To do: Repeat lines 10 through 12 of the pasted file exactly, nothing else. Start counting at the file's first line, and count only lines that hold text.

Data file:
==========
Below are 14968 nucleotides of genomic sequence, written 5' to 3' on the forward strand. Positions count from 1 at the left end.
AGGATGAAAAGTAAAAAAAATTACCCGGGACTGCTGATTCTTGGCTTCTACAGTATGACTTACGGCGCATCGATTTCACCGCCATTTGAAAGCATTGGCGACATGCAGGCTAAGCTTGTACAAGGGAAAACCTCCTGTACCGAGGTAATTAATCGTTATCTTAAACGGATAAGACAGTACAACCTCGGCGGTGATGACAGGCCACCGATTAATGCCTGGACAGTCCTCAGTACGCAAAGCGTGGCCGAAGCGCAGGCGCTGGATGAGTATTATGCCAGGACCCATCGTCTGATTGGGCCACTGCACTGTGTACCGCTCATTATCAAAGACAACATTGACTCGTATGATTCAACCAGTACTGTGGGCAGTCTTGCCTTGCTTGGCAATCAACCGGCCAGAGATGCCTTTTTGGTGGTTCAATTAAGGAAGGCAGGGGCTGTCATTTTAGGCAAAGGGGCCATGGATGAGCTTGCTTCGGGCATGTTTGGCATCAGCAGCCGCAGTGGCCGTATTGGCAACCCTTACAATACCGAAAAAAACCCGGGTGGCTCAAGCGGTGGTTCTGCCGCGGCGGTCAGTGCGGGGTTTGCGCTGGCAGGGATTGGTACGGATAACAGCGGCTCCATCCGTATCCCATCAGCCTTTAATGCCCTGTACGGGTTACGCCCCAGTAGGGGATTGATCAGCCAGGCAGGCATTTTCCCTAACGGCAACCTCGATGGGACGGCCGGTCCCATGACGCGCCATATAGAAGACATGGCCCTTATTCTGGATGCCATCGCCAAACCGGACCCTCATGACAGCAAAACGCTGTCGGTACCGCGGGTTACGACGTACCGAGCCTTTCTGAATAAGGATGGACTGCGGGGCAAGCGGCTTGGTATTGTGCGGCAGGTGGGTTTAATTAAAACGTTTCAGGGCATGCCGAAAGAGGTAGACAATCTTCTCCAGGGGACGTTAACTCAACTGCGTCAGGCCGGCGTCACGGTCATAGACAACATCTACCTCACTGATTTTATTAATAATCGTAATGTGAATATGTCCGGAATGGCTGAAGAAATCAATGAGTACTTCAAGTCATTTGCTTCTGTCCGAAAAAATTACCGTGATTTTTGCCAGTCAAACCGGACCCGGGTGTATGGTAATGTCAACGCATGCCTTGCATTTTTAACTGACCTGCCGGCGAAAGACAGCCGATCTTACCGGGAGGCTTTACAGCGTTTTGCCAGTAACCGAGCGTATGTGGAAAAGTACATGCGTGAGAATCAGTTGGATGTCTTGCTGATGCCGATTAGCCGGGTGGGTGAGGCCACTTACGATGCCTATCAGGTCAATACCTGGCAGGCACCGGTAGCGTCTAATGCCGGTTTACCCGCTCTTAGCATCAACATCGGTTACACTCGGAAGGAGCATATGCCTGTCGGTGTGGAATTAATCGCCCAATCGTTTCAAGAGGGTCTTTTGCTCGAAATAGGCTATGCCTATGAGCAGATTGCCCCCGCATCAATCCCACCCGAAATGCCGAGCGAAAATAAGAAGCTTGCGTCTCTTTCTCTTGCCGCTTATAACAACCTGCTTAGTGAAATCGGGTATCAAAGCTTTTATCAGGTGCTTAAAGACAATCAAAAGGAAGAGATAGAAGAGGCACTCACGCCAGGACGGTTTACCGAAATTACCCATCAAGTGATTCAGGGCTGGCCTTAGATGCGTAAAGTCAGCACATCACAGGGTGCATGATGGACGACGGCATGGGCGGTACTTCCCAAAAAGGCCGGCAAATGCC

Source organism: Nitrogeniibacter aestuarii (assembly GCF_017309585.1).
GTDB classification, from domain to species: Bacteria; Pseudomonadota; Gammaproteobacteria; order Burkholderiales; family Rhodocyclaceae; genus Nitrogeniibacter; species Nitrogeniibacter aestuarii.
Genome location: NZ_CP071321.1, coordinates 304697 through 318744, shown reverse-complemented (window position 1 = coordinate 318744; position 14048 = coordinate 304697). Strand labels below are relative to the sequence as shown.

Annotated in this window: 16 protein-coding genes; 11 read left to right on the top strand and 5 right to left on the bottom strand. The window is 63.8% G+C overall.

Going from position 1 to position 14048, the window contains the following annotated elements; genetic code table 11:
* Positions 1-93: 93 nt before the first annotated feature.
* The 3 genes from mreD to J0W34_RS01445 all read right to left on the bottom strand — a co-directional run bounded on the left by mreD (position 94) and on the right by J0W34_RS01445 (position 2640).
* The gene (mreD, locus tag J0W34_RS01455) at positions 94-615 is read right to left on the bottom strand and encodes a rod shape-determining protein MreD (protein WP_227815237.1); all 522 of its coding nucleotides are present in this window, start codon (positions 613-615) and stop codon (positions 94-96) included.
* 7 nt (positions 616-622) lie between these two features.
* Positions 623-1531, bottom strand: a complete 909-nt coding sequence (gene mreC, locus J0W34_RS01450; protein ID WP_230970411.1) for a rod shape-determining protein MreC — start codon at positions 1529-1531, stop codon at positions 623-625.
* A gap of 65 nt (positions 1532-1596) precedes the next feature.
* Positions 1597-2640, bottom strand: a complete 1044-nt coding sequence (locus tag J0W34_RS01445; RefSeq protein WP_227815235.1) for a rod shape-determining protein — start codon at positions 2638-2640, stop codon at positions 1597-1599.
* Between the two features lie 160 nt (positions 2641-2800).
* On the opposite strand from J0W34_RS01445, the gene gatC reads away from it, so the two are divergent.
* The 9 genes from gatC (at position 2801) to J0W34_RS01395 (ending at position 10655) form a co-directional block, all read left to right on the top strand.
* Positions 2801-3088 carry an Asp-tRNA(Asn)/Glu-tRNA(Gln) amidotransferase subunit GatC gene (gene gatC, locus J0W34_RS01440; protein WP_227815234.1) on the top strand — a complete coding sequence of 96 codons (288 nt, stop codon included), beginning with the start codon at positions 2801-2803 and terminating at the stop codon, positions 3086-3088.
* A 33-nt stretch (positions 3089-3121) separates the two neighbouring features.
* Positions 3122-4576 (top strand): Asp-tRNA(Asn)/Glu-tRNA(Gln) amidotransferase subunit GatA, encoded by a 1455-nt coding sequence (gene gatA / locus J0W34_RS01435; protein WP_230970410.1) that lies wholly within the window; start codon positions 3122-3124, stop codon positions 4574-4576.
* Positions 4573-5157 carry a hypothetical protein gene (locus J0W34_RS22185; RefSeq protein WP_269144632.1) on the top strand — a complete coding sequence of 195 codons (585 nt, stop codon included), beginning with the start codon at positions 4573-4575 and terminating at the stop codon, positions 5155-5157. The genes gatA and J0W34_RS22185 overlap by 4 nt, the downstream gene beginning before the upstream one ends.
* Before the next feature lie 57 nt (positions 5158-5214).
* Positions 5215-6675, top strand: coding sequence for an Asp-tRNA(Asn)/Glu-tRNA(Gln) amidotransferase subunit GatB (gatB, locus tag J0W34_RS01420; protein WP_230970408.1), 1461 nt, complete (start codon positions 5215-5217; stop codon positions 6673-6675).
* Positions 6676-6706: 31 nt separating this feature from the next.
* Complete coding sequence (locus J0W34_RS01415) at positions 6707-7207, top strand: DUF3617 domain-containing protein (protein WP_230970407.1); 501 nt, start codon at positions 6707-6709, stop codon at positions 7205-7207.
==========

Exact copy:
* The gene (mreD, locus tag J0W34_RS01455) at positions 94-615 is read right to left on the bottom strand and encodes a rod shape-determining protein MreD (protein WP_227815237.1); all 522 of its coding nucleotides are present in this window, start codon (positions 613-615) and stop codon (positions 94-96) included.
* 7 nt (positions 616-622) lie between these two features.
* Positions 623-1531, bottom strand: a complete 909-nt coding sequence (gene mreC, locus J0W34_RS01450; protein ID WP_230970411.1) for a rod shape-determining protein MreC — start codon at positions 1529-1531, stop codon at positions 623-625.